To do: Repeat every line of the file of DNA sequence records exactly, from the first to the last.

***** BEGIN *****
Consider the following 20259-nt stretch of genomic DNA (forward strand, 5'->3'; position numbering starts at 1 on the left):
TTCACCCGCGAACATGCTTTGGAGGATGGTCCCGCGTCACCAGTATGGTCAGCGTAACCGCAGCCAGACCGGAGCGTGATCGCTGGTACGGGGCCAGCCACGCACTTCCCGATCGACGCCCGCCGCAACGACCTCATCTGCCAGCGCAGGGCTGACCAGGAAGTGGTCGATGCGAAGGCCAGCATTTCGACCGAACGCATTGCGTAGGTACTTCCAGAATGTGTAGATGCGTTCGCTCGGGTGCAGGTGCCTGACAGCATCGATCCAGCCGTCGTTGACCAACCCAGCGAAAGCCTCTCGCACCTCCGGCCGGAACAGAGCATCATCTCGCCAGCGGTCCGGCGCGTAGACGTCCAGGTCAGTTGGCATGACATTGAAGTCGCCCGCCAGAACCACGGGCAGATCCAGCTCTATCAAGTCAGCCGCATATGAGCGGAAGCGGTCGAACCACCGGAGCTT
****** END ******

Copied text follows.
Consider the following 20259-nt stretch of genomic DNA (forward strand, 5'->3'; position numbering starts at 1 on the left):
TTCACCCGCGAACATGCTTTGGAGGATGGTCCCGCGTCACCAGTATGGTCAGCGTAACCGCAGCCAGACCGGAGCGTGATCGCTGGTACGGGGCCAGCCACGCACTTCCCGATCGACGCCCGCCGCAACGACCTCATCTGCCAGCGCAGGGCTGACCAGGAAGTGGTCGATGCGAAGGCCAGCATTTCGACCGAACGCATTGCGTAGGTACTTCCAGAATGTGTAGATGCGTTCGCTCGGGTGCAGGTGCCTGACAGCATCGATCCAGCCGTCGTTGACCAACCCAGCGAAAGCCTCTCGCACCTCCGGCCGGAACAGAGCATCATCTCGCCAGCGGTCCGGCGCGTAGACGTCCAGGTCAGTTGGCATGACATTGAAGTCGCCCGCCAGAACCACGGGCAGATCCAGCTCTATCAAGTCAGCCGCATATGAGCGGAAGCGGTCGAACCACCGGAGCTT